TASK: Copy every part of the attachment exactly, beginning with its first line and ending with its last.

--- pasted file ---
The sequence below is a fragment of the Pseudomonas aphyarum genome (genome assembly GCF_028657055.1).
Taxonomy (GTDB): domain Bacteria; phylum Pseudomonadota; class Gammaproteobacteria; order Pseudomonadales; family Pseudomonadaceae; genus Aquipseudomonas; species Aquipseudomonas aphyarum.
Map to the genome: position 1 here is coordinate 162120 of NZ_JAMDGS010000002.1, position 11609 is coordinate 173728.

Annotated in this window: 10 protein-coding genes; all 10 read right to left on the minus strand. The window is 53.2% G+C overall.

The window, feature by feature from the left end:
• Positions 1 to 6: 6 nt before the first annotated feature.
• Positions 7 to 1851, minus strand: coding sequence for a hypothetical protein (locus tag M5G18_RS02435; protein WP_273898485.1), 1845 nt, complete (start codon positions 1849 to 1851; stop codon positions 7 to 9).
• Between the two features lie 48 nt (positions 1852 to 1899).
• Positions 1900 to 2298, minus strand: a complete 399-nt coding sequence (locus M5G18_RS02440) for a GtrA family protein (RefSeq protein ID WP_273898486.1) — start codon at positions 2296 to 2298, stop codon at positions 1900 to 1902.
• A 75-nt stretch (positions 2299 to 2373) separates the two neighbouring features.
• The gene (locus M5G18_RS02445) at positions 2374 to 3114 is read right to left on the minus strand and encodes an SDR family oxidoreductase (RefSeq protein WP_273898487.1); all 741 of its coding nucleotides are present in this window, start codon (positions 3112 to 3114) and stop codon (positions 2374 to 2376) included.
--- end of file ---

The sequence below is a fragment of the Pseudomonas aphyarum genome (genome assembly GCF_028657055.1).
Taxonomy (GTDB): domain Bacteria; phylum Pseudomonadota; class Gammaproteobacteria; order Pseudomonadales; family Pseudomonadaceae; genus Aquipseudomonas; species Aquipseudomonas aphyarum.
Map to the genome: position 1 here is coordinate 162120 of NZ_JAMDGS010000002.1, position 11609 is coordinate 173728.

Annotated in this window: 10 protein-coding genes; all 10 read right to left on the minus strand. The window is 53.2% G+C overall.

The window, feature by feature from the left end:
• Positions 1 to 6: 6 nt before the first annotated feature.
• Positions 7 to 1851, minus strand: coding sequence for a hypothetical protein (locus tag M5G18_RS02435; protein WP_273898485.1), 1845 nt, complete (start codon positions 1849 to 1851; stop codon positions 7 to 9).
• Between the two features lie 48 nt (positions 1852 to 1899).
• Positions 1900 to 2298, minus strand: a complete 399-nt coding sequence (locus M5G18_RS02440) for a GtrA family protein (RefSeq protein ID WP_273898486.1) — start codon at positions 2296 to 2298, stop codon at positions 1900 to 1902.
• A 75-nt stretch (positions 2299 to 2373) separates the two neighbouring features.
• The gene (locus M5G18_RS02445) at positions 2374 to 3114 is read right to left on the minus strand and encodes an SDR family oxidoreductase (RefSeq protein WP_273898487.1); all 741 of its coding nucleotides are present in this window, start codon (positions 3112 to 3114) and stop codon (positions 2374 to 2376) included.